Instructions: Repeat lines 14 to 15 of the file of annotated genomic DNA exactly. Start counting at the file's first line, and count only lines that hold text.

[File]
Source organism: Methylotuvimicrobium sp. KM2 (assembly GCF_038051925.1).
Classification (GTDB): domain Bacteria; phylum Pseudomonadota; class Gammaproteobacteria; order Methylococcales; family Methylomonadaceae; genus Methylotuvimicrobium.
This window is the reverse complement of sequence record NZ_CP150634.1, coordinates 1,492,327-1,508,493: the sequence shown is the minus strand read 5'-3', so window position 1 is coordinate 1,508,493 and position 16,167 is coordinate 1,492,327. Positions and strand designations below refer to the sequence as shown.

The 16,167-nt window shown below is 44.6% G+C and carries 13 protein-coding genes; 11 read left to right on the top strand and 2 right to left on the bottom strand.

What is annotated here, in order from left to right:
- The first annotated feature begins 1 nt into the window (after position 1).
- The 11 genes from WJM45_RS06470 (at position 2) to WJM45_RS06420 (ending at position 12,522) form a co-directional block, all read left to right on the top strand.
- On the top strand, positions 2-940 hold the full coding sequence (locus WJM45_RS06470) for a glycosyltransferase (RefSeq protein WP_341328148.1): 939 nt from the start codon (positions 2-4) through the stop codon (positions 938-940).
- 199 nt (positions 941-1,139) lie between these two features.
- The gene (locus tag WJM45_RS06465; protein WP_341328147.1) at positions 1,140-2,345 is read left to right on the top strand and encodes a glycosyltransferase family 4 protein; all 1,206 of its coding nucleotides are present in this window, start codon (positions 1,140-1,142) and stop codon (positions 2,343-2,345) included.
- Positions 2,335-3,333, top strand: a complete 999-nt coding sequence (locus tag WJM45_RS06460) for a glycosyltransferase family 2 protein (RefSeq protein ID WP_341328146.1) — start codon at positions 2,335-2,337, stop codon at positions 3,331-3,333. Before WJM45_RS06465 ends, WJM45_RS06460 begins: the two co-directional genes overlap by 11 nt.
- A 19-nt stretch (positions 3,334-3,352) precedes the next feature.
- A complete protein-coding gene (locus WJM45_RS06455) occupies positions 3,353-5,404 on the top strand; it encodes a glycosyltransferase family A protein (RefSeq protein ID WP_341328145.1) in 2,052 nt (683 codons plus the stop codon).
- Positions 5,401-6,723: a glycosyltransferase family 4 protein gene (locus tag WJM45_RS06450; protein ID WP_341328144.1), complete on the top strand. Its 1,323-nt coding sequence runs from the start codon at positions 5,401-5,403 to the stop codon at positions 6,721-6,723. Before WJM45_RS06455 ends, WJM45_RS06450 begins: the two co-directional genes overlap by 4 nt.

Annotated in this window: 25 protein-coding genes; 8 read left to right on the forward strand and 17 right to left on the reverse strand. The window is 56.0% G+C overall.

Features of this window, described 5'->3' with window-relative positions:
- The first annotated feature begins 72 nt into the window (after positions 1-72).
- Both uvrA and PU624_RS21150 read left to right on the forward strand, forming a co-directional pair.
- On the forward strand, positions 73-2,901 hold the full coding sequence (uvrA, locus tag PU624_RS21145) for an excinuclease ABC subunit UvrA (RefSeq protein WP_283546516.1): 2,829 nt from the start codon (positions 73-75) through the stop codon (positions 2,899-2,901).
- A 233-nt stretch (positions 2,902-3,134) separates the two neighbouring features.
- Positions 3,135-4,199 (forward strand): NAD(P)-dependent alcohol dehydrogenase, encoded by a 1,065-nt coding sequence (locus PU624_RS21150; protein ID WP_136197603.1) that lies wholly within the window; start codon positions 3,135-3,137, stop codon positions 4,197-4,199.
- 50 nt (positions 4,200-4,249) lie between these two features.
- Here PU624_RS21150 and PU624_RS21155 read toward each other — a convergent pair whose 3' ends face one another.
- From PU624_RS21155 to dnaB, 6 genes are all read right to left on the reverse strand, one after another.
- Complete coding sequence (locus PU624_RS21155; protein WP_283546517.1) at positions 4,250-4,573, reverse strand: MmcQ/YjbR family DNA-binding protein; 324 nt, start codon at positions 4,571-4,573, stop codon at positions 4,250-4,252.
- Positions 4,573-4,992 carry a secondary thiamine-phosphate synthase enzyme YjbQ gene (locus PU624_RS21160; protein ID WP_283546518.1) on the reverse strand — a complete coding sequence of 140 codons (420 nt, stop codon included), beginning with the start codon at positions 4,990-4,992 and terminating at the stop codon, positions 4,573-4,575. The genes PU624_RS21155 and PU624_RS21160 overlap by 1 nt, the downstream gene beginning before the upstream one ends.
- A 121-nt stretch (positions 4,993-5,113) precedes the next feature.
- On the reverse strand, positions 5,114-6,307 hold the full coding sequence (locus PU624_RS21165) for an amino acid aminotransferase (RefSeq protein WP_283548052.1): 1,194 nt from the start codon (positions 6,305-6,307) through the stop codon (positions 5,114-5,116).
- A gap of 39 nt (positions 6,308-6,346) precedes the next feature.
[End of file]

- Positions 5,401-6,723: a glycosyltransferase family 4 protein gene (locus tag WJM45_RS06450; protein ID WP_341328144.1), complete on the top strand. Its 1,323-nt coding sequence runs from the start codon at positions 5,401-5,403 to the stop codon at positions 6,721-6,723. Before WJM45_RS06455 ends, WJM45_RS06450 begins: the two co-directional genes overlap by 4 nt.

Annotated in this window: 25 protein-coding genes; 8 read left to right on the forward strand and 17 right to left on the reverse strand. The window is 56.0% G+C overall.